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By mid-April 1992 Najibullah was ousted as Islamic rebels advanced on the capital. Almost immediately, the various rebel groups began fighting one another for control. Amid the chaos of competing factions, a group calling itself the Taliban—consisting of Islamic students—seized control of Kabul in Sept. 1996.

It imposed harsh fundamentalist laws, including stoning for adultery and severing hands for theft. Women were prohibited from work and school, and they were required to cover themselves from head to foot in public. By fall 1998 the Taliban controlled about 90% of the country and, with its scorched-earth tactics and human rights abuses, had turned itself into an international pariah.



Only three countries—Pakistan, Saudi Arabia, and the UAR—recognized the Taliban as Afghanistan's legitimate government.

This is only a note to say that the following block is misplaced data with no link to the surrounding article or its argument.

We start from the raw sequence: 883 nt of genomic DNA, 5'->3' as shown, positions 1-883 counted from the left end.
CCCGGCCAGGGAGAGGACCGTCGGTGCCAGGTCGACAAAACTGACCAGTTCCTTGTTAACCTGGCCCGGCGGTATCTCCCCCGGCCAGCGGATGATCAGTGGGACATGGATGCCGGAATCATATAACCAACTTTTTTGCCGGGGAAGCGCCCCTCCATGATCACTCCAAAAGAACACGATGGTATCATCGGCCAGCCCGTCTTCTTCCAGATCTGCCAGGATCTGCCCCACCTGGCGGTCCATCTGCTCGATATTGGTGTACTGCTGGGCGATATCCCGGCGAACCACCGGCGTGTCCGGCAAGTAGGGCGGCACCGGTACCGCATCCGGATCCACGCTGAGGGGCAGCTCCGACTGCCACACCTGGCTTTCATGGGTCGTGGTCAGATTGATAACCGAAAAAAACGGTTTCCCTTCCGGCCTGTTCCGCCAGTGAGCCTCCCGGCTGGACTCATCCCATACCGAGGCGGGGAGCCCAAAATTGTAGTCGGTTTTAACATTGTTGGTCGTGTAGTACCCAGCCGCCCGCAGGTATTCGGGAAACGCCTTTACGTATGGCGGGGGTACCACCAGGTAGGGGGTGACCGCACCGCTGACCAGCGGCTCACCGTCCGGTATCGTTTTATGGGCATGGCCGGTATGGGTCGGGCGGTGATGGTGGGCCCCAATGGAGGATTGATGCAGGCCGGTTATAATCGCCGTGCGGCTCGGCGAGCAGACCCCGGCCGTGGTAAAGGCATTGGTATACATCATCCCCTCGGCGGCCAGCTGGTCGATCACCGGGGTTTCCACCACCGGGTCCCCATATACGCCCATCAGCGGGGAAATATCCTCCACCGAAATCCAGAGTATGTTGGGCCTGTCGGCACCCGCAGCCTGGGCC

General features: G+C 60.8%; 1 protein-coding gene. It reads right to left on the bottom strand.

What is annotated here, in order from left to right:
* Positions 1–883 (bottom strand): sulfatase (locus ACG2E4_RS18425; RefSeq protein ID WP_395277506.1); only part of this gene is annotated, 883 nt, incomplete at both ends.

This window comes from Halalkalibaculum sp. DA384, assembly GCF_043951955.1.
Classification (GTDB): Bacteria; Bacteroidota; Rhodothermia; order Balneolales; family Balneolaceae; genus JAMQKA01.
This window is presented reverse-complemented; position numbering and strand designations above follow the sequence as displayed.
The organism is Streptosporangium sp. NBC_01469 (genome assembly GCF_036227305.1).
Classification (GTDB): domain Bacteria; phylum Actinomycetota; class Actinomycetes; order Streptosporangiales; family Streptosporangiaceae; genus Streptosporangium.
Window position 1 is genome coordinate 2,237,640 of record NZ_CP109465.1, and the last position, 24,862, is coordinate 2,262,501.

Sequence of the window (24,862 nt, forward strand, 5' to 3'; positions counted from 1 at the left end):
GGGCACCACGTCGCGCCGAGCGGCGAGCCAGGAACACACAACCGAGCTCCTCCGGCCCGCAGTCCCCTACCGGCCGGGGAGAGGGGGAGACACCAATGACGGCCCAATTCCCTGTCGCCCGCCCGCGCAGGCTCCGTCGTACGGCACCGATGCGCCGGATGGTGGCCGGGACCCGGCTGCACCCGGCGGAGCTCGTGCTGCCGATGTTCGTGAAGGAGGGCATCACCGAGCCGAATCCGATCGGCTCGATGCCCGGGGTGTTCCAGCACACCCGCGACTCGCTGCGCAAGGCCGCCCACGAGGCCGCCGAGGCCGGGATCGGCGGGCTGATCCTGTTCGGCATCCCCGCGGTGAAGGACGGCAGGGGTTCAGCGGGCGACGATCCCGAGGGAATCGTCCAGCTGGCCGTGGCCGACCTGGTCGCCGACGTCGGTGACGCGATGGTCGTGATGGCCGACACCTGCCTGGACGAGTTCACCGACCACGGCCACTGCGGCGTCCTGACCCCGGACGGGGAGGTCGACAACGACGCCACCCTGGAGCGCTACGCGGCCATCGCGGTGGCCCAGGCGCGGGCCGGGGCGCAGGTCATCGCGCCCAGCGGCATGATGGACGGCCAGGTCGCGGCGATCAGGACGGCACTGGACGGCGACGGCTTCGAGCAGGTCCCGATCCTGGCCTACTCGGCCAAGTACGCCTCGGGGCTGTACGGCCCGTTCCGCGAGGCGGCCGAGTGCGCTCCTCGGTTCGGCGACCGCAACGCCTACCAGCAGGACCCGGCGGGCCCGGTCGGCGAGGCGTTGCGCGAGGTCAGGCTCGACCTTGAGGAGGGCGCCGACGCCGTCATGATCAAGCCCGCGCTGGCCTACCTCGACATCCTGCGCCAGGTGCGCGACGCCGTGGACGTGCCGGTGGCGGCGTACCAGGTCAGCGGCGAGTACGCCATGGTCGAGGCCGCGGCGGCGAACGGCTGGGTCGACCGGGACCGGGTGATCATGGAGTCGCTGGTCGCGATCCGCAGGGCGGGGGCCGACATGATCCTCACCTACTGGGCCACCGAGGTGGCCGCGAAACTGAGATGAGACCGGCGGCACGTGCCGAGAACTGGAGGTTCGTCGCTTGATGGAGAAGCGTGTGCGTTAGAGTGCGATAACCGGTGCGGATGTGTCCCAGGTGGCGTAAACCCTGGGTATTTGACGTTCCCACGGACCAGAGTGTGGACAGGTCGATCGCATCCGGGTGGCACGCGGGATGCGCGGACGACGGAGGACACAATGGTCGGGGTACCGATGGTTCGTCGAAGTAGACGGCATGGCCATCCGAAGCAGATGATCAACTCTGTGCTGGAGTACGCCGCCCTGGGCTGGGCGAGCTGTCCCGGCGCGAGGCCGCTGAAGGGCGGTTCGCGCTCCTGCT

On Aug. 20, 1998, U.S. cruise missiles struck a terrorist training complex in Afghanistan believed to have been financed by Osama bin Laden, a wealthy Islamic radical sheltered by the Taliban. The U.S. asked for the deportation of Bin Laden, whom it believed was involved in the bombing of the U.S. embassies in Kenya and Tanzania on Aug. 7, 1998.

The UN also demanded the Taliban hand over Bin Laden for trial.
In Sept. 2001, legendary guerrilla leader Ahmed Shah Masoud was killed by suicide bombers, a seeming death knell for the anti-Taliban forces, a loosely connected group referred to as the Northern Alliance.

Days later, terrorists attacked New York's World Trade Center towers and the Pentagon, and Bin Laden emerged as the primary suspect in the tragedy.
 

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